The reconstruction based on Fossil 1 indicates that most of the cladogenetic
events of the suprageneric lineages were concentrated in a narrow interval between 25 and 50 Ma.
Of the 68 cladogenetic
events, 40 speciation events exhibit a biogeographic shift indicating speciation by dispersal (= 37.
In recent years, many cladograms have been published for the species of families and genera of Neotropical animals usually with no discussions of the nature of the vicariance events which caused the numerous cladogenetic
events underlying the speciation patterns depicted.
The fossil record, in combination with the phylogeny, yields minimum divergence times for cladogenetic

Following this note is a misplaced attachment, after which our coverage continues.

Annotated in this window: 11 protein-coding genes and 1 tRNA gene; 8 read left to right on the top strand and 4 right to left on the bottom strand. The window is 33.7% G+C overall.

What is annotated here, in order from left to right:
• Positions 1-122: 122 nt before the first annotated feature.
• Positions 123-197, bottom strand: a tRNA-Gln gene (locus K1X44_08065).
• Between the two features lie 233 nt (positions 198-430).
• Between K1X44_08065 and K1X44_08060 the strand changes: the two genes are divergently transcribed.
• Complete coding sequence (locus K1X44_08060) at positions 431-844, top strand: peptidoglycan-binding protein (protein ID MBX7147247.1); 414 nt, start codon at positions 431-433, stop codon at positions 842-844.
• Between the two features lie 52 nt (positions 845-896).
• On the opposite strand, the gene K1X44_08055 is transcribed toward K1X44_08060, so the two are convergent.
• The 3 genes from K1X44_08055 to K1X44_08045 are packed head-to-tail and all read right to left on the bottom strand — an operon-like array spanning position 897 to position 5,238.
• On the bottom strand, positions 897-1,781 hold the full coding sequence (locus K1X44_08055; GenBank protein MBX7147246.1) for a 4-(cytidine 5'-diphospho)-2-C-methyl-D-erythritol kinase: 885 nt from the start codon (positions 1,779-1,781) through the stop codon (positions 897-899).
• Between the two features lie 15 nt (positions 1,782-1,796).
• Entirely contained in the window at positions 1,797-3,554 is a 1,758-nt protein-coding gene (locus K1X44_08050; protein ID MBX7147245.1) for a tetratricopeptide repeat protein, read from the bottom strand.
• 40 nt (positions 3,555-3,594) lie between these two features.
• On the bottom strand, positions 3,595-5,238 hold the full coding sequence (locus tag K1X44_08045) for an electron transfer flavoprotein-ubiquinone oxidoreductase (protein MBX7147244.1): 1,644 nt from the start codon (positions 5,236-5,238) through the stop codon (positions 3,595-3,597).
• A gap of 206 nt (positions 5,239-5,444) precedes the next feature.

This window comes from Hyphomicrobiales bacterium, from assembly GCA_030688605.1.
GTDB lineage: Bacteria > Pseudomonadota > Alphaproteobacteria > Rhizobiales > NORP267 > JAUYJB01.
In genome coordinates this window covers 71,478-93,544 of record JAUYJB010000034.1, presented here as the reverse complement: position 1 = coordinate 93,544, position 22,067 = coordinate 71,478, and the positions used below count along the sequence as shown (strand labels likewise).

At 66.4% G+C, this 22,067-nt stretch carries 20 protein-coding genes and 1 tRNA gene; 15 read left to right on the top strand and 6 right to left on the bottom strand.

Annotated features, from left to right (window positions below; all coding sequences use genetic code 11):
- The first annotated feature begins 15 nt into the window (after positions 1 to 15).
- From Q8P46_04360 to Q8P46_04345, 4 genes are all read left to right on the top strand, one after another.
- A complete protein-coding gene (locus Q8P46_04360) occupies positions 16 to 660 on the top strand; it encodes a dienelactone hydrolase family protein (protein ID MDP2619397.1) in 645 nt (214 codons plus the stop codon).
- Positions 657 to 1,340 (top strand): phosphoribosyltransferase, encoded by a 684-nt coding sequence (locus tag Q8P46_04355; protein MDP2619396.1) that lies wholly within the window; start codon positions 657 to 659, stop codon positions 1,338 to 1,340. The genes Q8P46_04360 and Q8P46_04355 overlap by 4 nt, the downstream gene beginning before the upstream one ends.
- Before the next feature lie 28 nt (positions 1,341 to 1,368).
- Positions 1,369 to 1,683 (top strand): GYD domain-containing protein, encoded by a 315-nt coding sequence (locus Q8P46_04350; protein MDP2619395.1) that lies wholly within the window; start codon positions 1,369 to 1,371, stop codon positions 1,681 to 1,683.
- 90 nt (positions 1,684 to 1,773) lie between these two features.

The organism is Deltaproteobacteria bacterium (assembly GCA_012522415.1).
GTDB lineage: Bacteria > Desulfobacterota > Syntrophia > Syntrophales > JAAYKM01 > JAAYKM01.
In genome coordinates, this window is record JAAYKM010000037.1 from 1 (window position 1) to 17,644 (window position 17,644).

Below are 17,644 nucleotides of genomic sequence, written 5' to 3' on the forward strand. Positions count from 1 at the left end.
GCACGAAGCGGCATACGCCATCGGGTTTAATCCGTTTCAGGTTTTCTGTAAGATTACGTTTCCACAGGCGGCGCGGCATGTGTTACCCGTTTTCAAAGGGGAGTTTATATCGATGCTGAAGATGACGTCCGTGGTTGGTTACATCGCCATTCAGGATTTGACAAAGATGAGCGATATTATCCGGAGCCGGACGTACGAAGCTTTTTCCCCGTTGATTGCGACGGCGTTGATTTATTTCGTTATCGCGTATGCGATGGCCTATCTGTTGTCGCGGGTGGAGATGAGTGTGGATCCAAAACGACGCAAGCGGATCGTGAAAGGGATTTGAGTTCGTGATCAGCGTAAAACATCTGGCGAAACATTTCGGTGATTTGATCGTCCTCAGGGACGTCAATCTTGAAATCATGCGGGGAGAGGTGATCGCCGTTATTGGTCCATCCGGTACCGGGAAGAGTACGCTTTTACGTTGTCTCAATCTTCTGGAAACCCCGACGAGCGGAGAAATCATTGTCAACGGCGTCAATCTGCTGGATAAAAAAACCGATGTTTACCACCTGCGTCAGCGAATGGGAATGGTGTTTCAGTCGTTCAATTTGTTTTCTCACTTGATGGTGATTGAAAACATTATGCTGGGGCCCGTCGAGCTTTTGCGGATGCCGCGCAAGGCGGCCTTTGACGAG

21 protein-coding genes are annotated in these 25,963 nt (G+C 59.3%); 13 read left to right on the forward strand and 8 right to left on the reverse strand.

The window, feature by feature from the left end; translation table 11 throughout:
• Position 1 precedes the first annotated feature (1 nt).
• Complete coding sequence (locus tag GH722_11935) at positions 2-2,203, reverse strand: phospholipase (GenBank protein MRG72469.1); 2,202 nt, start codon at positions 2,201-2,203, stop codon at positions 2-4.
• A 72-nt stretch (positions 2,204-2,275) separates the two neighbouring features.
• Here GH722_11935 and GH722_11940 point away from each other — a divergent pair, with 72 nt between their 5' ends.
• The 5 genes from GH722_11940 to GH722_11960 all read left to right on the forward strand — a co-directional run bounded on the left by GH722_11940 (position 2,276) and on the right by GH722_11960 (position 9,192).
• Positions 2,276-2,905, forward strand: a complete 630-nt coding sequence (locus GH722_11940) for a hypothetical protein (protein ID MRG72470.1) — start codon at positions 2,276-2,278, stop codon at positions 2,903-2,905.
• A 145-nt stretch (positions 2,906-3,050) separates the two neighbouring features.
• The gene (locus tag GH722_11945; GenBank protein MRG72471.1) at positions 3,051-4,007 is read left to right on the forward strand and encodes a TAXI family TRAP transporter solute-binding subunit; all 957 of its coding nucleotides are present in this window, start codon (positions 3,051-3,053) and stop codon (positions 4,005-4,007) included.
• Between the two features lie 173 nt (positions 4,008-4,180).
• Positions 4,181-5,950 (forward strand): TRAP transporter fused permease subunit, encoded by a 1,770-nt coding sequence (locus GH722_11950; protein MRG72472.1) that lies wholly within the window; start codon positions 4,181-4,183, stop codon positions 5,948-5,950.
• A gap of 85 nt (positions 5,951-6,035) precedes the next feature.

events, gives some insights into the temporal and geographic origin of species, and presents us with information about the numbers of extinct species and their characters.
These processes all reduce the adaptative possibilities that support cladogenetic
production (the <<hidden guillotine>>), in stark contrast to what happens in the relatively benign tropics.